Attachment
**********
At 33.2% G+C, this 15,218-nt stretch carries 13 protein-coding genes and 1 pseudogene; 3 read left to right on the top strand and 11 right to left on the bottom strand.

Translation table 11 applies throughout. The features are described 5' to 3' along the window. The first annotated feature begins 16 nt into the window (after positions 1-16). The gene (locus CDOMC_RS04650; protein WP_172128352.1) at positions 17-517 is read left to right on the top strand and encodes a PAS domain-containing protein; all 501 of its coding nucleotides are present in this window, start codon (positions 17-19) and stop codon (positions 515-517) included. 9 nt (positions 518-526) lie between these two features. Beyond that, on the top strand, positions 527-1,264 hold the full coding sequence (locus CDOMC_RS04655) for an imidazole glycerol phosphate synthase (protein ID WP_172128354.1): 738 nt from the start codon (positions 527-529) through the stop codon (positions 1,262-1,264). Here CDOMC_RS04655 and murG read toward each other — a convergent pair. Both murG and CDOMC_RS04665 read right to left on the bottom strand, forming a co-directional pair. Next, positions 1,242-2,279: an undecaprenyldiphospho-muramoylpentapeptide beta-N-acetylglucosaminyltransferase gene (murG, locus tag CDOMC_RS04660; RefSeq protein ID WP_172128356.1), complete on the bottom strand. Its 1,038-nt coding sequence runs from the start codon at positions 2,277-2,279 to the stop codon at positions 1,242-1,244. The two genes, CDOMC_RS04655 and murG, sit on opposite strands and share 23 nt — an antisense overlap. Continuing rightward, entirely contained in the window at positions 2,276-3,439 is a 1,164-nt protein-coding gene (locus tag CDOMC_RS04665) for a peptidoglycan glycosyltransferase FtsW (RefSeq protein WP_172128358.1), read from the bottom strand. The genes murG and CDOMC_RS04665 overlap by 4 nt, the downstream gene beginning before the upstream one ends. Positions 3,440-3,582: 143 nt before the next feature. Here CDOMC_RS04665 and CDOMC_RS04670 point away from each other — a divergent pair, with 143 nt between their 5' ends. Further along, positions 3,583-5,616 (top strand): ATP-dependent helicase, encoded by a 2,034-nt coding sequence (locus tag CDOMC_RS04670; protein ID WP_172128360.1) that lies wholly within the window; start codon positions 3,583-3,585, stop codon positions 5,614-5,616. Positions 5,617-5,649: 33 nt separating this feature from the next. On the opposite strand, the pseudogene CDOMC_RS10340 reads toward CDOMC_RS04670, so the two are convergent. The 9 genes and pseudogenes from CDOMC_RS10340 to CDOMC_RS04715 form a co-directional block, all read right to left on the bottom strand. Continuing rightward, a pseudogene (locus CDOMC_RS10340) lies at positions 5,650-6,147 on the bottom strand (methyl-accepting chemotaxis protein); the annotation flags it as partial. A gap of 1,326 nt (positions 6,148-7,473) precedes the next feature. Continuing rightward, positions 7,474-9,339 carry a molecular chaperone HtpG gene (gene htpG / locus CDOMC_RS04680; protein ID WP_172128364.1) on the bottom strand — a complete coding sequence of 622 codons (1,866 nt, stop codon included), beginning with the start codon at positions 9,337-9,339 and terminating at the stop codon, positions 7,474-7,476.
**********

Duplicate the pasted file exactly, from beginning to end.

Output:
At 33.2% G+C, this 15,218-nt stretch carries 13 protein-coding genes and 1 pseudogene; 3 read left to right on the top strand and 11 right to left on the bottom strand.

Translation table 11 applies throughout. The features are described 5' to 3' along the window. The first annotated feature begins 16 nt into the window (after positions 1-16). The gene (locus CDOMC_RS04650; protein WP_172128352.1) at positions 17-517 is read left to right on the top strand and encodes a PAS domain-containing protein; all 501 of its coding nucleotides are present in this window, start codon (positions 17-19) and stop codon (positions 515-517) included. 9 nt (positions 518-526) lie between these two features. Beyond that, on the top strand, positions 527-1,264 hold the full coding sequence (locus CDOMC_RS04655) for an imidazole glycerol phosphate synthase (protein ID WP_172128354.1): 738 nt from the start codon (positions 527-529) through the stop codon (positions 1,262-1,264). Here CDOMC_RS04655 and murG read toward each other — a convergent pair. Both murG and CDOMC_RS04665 read right to left on the bottom strand, forming a co-directional pair. Next, positions 1,242-2,279: an undecaprenyldiphospho-muramoylpentapeptide beta-N-acetylglucosaminyltransferase gene (murG, locus tag CDOMC_RS04660; RefSeq protein ID WP_172128356.1), complete on the bottom strand. Its 1,038-nt coding sequence runs from the start codon at positions 2,277-2,279 to the stop codon at positions 1,242-1,244. The two genes, CDOMC_RS04655 and murG, sit on opposite strands and share 23 nt — an antisense overlap. Continuing rightward, entirely contained in the window at positions 2,276-3,439 is a 1,164-nt protein-coding gene (locus tag CDOMC_RS04665) for a peptidoglycan glycosyltransferase FtsW (RefSeq protein WP_172128358.1), read from the bottom strand. The genes murG and CDOMC_RS04665 overlap by 4 nt, the downstream gene beginning before the upstream one ends. Positions 3,440-3,582: 143 nt before the next feature. Here CDOMC_RS04665 and CDOMC_RS04670 point away from each other — a divergent pair, with 143 nt between their 5' ends. Further along, positions 3,583-5,616 (top strand): ATP-dependent helicase, encoded by a 2,034-nt coding sequence (locus tag CDOMC_RS04670; protein ID WP_172128360.1) that lies wholly within the window; start codon positions 3,583-3,585, stop codon positions 5,614-5,616. Positions 5,617-5,649: 33 nt separating this feature from the next. On the opposite strand, the pseudogene CDOMC_RS10340 reads toward CDOMC_RS04670, so the two are convergent. The 9 genes and pseudogenes from CDOMC_RS10340 to CDOMC_RS04715 form a co-directional block, all read right to left on the bottom strand. Continuing rightward, a pseudogene (locus CDOMC_RS10340) lies at positions 5,650-6,147 on the bottom strand (methyl-accepting chemotaxis protein); the annotation flags it as partial. A gap of 1,326 nt (positions 6,148-7,473) precedes the next feature. Continuing rightward, positions 7,474-9,339 carry a molecular chaperone HtpG gene (gene htpG / locus CDOMC_RS04680; protein ID WP_172128364.1) on the bottom strand — a complete coding sequence of 622 codons (1,866 nt, stop codon included), beginning with the start codon at positions 9,337-9,339 and terminating at the stop codon, positions 7,474-7,476.